Quotes by Elizabeth Drew

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The test of literature is, I suppose, whether we ourselves live more intensely for the reading of it.

We read poetry because the poets, like ourselves, have been haunted by the inescapable tyranny of time and death; have suffered the pain of loss, and the more wearing, continuous pain of frustration and failure; and have had moods of unlooked-for release and peace. They have known and watched in themselves and others.
Propaganda has a bad name, but its root meaning is simply to disseminate through a medium, and all writing therefore is propaganda for something. It's a seeding of the self in the consciousness of others.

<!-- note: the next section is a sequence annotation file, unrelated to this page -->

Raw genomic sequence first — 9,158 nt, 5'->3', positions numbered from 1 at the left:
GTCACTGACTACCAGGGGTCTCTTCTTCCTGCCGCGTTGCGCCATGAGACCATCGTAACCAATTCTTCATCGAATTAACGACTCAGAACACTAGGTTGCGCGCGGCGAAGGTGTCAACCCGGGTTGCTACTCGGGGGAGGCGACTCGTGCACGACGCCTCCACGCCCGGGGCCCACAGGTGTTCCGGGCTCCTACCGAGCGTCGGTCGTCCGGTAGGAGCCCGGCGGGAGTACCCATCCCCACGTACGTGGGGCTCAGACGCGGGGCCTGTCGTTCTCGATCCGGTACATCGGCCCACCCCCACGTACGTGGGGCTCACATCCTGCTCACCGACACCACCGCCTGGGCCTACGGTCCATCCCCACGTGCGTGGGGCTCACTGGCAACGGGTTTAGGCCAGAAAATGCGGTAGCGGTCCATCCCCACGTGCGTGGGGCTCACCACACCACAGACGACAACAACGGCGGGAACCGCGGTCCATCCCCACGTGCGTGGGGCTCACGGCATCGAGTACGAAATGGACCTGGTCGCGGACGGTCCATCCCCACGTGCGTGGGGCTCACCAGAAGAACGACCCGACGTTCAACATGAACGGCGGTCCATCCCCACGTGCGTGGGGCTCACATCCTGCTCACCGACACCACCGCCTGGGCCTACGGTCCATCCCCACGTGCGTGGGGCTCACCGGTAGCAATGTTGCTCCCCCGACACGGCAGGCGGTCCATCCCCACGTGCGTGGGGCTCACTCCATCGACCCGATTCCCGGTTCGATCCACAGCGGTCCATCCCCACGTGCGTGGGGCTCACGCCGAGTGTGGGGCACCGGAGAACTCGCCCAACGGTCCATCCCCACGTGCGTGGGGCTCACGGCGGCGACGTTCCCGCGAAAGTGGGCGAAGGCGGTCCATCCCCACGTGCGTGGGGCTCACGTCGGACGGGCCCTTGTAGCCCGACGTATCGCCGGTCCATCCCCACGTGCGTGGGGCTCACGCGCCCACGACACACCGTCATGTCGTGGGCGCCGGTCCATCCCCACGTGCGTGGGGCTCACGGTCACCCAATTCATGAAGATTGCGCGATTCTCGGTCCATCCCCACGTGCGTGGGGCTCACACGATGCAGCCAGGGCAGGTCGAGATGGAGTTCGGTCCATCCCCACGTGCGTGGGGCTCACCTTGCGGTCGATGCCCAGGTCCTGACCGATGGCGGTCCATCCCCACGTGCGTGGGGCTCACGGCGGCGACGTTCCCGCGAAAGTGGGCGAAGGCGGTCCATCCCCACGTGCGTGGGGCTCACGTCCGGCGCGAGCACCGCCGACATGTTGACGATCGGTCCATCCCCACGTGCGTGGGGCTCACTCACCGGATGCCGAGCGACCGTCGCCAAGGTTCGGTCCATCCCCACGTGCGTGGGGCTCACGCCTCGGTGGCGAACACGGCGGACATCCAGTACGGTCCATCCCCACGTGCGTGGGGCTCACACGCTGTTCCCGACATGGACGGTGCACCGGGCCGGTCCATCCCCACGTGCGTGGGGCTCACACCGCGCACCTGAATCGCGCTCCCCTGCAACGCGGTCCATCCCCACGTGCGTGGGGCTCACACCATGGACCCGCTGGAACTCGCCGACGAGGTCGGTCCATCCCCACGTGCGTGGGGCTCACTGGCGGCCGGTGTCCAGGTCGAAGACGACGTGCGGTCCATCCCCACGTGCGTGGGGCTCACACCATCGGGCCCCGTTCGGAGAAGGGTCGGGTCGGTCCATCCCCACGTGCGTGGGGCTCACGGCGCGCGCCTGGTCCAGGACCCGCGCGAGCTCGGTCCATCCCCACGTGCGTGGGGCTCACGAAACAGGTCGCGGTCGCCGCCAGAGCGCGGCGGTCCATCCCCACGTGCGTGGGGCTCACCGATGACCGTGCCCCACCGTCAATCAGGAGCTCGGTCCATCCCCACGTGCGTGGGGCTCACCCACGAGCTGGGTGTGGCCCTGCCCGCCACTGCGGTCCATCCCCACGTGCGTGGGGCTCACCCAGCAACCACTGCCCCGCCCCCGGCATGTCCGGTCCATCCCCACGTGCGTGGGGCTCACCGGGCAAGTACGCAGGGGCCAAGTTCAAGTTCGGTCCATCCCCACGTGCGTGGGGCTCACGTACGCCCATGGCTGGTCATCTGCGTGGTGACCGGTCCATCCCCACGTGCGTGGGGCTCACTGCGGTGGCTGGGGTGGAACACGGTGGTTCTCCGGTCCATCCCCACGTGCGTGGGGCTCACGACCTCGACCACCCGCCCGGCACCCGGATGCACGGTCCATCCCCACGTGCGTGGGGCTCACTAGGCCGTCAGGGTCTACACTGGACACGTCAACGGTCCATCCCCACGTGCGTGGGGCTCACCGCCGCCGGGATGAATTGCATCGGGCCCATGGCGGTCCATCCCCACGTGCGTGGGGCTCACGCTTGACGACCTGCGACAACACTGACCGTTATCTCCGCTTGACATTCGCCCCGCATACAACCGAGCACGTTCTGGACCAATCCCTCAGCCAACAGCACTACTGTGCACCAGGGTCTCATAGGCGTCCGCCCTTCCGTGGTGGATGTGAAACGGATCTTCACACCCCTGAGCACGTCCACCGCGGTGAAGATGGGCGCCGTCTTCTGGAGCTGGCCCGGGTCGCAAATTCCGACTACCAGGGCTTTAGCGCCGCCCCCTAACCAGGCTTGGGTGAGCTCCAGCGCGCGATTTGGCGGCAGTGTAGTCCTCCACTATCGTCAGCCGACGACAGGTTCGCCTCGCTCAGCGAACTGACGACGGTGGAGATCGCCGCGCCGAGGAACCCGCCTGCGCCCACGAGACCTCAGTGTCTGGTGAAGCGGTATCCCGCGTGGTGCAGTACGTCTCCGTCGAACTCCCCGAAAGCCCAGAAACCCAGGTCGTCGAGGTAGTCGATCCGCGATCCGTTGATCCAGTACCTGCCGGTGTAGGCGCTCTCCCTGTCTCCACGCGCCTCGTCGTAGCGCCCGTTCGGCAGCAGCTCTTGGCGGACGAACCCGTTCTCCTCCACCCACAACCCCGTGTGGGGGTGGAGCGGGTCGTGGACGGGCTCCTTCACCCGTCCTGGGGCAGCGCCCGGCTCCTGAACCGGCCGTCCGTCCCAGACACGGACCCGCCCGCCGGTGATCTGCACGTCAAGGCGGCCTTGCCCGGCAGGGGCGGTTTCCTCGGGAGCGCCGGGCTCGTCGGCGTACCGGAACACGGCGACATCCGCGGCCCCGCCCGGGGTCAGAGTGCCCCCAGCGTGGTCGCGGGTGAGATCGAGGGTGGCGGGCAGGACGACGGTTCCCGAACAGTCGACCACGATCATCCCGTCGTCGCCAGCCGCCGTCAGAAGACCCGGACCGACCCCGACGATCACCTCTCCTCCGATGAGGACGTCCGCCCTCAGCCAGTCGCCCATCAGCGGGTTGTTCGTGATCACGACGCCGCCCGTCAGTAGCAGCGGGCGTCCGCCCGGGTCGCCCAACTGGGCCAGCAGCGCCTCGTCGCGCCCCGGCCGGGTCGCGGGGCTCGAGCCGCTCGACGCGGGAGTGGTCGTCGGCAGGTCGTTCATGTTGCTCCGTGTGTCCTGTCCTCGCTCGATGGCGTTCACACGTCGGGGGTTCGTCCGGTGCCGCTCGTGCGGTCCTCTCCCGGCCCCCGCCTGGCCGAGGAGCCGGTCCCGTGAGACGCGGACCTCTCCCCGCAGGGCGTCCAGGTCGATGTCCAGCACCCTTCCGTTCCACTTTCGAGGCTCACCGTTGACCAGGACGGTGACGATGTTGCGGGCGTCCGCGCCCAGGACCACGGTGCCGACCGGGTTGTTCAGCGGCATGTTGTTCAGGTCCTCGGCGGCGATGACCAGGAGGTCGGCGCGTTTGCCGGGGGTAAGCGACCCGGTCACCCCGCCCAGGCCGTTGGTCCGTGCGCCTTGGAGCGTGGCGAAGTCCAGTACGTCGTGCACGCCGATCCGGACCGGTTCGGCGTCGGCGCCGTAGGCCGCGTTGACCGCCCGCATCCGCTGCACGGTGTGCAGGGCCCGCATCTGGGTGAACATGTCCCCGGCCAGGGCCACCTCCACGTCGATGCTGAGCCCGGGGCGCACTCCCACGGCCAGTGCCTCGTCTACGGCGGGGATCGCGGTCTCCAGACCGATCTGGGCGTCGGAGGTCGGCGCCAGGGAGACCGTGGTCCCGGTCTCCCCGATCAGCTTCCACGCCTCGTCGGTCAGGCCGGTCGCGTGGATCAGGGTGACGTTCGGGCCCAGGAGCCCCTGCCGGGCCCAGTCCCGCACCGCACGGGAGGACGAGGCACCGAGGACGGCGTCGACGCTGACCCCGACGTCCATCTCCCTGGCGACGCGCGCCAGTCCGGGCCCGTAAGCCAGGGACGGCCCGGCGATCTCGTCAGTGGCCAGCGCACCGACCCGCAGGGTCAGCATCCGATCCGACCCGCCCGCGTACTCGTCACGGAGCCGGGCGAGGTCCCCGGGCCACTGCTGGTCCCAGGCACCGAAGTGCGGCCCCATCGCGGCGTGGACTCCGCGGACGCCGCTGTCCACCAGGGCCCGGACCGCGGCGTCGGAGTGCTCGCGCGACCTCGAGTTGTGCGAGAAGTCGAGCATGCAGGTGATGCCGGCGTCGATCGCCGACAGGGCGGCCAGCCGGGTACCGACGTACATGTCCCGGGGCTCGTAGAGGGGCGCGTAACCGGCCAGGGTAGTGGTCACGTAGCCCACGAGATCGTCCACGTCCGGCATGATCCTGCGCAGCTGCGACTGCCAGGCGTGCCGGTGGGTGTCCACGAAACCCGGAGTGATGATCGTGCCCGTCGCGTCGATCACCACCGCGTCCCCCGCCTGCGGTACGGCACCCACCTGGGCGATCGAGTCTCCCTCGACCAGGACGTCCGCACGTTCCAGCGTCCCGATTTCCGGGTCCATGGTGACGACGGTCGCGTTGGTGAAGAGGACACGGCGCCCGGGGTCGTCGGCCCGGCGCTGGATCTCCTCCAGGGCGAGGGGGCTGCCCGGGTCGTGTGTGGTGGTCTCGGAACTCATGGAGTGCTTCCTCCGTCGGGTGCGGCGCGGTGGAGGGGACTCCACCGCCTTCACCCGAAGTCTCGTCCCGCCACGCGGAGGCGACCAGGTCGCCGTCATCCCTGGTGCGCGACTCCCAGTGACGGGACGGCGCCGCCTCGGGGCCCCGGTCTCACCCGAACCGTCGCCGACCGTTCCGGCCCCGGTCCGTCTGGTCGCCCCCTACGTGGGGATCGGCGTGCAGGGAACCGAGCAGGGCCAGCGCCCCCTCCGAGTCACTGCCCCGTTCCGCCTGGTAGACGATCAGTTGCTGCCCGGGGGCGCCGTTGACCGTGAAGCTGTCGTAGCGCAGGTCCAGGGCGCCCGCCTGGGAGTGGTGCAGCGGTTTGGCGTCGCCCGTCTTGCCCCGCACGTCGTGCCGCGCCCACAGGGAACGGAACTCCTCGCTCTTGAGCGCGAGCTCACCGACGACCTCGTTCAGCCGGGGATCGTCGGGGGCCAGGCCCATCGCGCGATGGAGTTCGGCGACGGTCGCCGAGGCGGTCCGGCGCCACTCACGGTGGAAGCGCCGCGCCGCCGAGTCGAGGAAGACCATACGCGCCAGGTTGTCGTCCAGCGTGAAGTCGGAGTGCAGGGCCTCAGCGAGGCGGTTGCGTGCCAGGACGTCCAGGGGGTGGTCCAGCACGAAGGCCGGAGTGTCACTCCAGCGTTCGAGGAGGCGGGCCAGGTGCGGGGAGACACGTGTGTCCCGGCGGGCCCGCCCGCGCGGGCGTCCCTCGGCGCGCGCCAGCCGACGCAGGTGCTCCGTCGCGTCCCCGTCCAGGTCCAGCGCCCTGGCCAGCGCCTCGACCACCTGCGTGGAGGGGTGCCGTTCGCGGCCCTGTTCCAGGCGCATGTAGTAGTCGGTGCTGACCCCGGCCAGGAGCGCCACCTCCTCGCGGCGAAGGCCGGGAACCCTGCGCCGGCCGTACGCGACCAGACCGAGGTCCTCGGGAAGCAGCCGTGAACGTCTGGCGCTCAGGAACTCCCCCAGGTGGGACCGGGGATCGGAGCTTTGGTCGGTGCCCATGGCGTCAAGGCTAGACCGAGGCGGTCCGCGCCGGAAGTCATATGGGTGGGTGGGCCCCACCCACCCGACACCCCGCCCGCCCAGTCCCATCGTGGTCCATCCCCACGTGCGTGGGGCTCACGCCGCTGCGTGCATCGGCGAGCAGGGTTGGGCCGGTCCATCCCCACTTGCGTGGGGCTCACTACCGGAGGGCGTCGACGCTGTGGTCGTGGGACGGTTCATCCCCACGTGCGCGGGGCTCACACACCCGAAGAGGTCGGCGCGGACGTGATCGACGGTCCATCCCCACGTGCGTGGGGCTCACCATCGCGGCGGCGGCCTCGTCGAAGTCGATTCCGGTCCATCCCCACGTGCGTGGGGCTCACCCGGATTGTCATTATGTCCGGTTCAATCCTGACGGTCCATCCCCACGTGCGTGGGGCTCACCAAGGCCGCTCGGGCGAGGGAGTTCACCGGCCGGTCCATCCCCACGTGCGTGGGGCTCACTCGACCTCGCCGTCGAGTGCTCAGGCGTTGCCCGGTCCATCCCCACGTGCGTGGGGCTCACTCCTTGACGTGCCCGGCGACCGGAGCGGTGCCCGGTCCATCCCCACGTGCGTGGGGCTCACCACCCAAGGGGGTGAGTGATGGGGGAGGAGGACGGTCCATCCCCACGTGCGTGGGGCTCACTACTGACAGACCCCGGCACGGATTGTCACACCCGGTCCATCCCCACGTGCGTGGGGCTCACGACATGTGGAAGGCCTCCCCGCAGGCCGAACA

The inspired scribbler always has the gift for gossip in our common usage he or she can always inspire the commonplace with an uncommon flavor, and transform trivialities by some original grace or sympathy or humor or affection.
How frail and ephemeral is the material substance of letters, which makes their very survival so hazardous. Print has a permanence of its own, though it may not be much worth preserving, but a letter! Conveyed by uncertain transportation, over which the sender has no control; committed to a single individual who may be careless or inappreciative; left to the mercy of future generations, of families maybe anxious to suppress the past, of the accidents of removals and house-cleanings, or of mere ignorance. How often it has been by the veriest chance that they have survived at all.
The torment of human frustration, whatever its immediate cause, is the knowledge that the self is in prison, its vital force and mangled mind leaking away in lonely, wasteful self-conflict.